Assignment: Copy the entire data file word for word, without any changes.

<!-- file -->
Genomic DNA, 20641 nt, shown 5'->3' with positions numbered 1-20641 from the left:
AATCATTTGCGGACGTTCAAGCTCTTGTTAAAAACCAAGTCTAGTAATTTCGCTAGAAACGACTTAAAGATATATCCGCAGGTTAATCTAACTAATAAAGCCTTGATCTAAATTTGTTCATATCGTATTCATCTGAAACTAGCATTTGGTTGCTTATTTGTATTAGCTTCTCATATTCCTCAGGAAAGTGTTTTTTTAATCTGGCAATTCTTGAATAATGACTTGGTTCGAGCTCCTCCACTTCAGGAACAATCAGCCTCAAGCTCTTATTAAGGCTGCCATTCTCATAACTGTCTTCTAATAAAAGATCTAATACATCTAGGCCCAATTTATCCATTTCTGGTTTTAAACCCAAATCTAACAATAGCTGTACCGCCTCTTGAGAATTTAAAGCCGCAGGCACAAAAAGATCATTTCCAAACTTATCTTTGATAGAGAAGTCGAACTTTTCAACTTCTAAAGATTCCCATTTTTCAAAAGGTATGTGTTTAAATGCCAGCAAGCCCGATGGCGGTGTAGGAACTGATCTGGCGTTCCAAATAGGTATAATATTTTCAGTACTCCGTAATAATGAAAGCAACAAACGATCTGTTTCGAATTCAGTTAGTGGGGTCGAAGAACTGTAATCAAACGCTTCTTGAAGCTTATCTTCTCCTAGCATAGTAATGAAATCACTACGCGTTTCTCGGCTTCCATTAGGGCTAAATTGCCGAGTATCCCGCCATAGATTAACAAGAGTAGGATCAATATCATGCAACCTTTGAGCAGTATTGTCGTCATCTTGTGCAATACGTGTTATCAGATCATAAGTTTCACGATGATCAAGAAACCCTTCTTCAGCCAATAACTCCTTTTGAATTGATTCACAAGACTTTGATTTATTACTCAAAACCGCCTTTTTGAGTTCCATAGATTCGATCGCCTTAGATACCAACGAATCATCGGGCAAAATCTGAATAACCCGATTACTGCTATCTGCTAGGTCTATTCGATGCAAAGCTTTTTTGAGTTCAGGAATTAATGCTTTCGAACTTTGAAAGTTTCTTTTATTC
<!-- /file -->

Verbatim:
Genomic DNA, 20641 nt, shown 5'->3' with positions numbered 1-20641 from the left:
AATCATTTGCGGACGTTCAAGCTCTTGTTAAAAACCAAGTCTAGTAATTTCGCTAGAAACGACTTAAAGATATATCCGCAGGTTAATCTAACTAATAAAGCCTTGATCTAAATTTGTTCATATCGTATTCATCTGAAACTAGCATTTGGTTGCTTATTTGTATTAGCTTCTCATATTCCTCAGGAAAGTGTTTTTTTAATCTGGCAATTCTTGAATAATGACTTGGTTCGAGCTCCTCCACTTCAGGAACAATCAGCCTCAAGCTCTTATTAAGGCTGCCATTCTCATAACTGTCTTCTAATAAAAGATCTAATACATCTAGGCCCAATTTATCCATTTCTGGTTTTAAACCCAAATCTAACAATAGCTGTACCGCCTCTTGAGAATTTAAAGCCGCAGGCACAAAAAGATCATTTCCAAACTTATCTTTGATAGAGAAGTCGAACTTTTCAACTTCTAAAGATTCCCATTTTTCAAAAGGTATGTGTTTAAATGCCAGCAAGCCCGATGGCGGTGTAGGAACTGATCTGGCGTTCCAAATAGGTATAATATTTTCAGTACTCCGTAATAATGAAAGCAACAAACGATCTGTTTCGAATTCAGTTAGTGGGGTCGAAGAACTGTAATCAAACGCTTCTTGAAGCTTATCTTCTCCTAGCATAGTAATGAAATCACTACGCGTTTCTCGGCTTCCATTAGGGCTAAATTGCCGAGTATCCCGCCATAGATTAACAAGAGTAGGATCAATATCATGCAACCTTTGAGCAGTATTGTCGTCATCTTGTGCAATACGTGTTATCAGATCATAAGTTTCACGATGATCAAGAAACCCTTCTTCAGCCAATAACTCCTTTTGAATTGATTCACAAGACTTTGATTTATTACTCAAAACCGCCTTTTTGAGTTCCATAGATTCGATCGCCTTAGATACCAACGAATCATCGGGCAAAATCTGAATAACCCGATTACTGCTATCTGCTAGGTCTATTCGATGCAAAGCTTTTTTGAGTTCAGGAATTAATGCTTTCGAACTTTGAAAGTTTCTTTTATTC